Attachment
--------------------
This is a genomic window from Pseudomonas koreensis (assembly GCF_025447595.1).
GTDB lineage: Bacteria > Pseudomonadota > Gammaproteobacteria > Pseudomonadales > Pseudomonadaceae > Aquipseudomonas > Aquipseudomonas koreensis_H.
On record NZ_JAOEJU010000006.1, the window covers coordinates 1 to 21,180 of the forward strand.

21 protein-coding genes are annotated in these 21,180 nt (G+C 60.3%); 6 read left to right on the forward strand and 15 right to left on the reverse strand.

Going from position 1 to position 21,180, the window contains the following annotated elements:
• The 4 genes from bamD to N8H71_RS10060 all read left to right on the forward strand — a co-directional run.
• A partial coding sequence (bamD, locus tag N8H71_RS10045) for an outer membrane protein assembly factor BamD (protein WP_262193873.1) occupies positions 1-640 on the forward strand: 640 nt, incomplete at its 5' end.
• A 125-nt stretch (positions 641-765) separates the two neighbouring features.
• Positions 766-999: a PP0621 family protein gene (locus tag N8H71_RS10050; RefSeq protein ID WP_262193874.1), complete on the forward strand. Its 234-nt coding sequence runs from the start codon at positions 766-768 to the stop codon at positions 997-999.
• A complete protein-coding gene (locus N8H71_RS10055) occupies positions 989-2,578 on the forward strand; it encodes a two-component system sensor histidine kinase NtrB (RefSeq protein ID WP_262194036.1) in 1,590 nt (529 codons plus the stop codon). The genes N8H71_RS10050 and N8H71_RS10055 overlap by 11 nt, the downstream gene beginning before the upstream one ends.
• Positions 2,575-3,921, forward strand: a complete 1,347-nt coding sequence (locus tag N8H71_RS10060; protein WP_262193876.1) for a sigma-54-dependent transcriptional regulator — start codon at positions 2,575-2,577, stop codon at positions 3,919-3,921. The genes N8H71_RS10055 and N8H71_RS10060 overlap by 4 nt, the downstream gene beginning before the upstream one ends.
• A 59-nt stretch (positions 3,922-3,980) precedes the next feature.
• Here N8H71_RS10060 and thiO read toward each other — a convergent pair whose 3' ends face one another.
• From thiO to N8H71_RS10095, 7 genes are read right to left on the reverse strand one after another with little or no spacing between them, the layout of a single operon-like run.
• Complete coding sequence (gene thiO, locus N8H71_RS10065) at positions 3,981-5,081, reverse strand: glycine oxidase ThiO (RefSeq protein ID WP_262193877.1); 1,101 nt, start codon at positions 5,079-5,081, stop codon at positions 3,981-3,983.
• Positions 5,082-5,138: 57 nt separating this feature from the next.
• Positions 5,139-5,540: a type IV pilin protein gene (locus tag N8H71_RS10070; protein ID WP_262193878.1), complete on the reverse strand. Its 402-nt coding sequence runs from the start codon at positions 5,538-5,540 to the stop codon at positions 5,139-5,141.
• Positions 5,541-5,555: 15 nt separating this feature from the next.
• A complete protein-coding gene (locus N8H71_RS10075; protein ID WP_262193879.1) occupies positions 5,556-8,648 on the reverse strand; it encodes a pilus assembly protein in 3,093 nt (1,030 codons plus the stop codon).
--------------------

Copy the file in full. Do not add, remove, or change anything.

This is a genomic window from Pseudomonas koreensis (assembly GCF_025447595.1).
GTDB lineage: Bacteria > Pseudomonadota > Gammaproteobacteria > Pseudomonadales > Pseudomonadaceae > Aquipseudomonas > Aquipseudomonas koreensis_H.
On record NZ_JAOEJU010000006.1, the window covers coordinates 1 to 21,180 of the forward strand.

21 protein-coding genes are annotated in these 21,180 nt (G+C 60.3%); 6 read left to right on the forward strand and 15 right to left on the reverse strand.

Going from position 1 to position 21,180, the window contains the following annotated elements:
• The 4 genes from bamD to N8H71_RS10060 all read left to right on the forward strand — a co-directional run.
• A partial coding sequence (bamD, locus tag N8H71_RS10045) for an outer membrane protein assembly factor BamD (protein WP_262193873.1) occupies positions 1-640 on the forward strand: 640 nt, incomplete at its 5' end.
• A 125-nt stretch (positions 641-765) separates the two neighbouring features.
• Positions 766-999: a PP0621 family protein gene (locus tag N8H71_RS10050; RefSeq protein ID WP_262193874.1), complete on the forward strand. Its 234-nt coding sequence runs from the start codon at positions 766-768 to the stop codon at positions 997-999.
• A complete protein-coding gene (locus N8H71_RS10055) occupies positions 989-2,578 on the forward strand; it encodes a two-component system sensor histidine kinase NtrB (RefSeq protein ID WP_262194036.1) in 1,590 nt (529 codons plus the stop codon). The genes N8H71_RS10050 and N8H71_RS10055 overlap by 11 nt, the downstream gene beginning before the upstream one ends.
• Positions 2,575-3,921, forward strand: a complete 1,347-nt coding sequence (locus tag N8H71_RS10060; protein WP_262193876.1) for a sigma-54-dependent transcriptional regulator — start codon at positions 2,575-2,577, stop codon at positions 3,919-3,921. The genes N8H71_RS10055 and N8H71_RS10060 overlap by 4 nt, the downstream gene beginning before the upstream one ends.
• A 59-nt stretch (positions 3,922-3,980) precedes the next feature.
• Here N8H71_RS10060 and thiO read toward each other — a convergent pair whose 3' ends face one another.
• From thiO to N8H71_RS10095, 7 genes are read right to left on the reverse strand one after another with little or no spacing between them, the layout of a single operon-like run.
• Complete coding sequence (gene thiO, locus N8H71_RS10065) at positions 3,981-5,081, reverse strand: glycine oxidase ThiO (RefSeq protein ID WP_262193877.1); 1,101 nt, start codon at positions 5,079-5,081, stop codon at positions 3,981-3,983.
• Positions 5,082-5,138: 57 nt separating this feature from the next.
• Positions 5,139-5,540: a type IV pilin protein gene (locus tag N8H71_RS10070; protein ID WP_262193878.1), complete on the reverse strand. Its 402-nt coding sequence runs from the start codon at positions 5,538-5,540 to the stop codon at positions 5,139-5,141.
• Positions 5,541-5,555: 15 nt separating this feature from the next.
• A complete protein-coding gene (locus N8H71_RS10075; protein ID WP_262193879.1) occupies positions 5,556-8,648 on the reverse strand; it encodes a pilus assembly protein in 3,093 nt (1,030 codons plus the stop codon).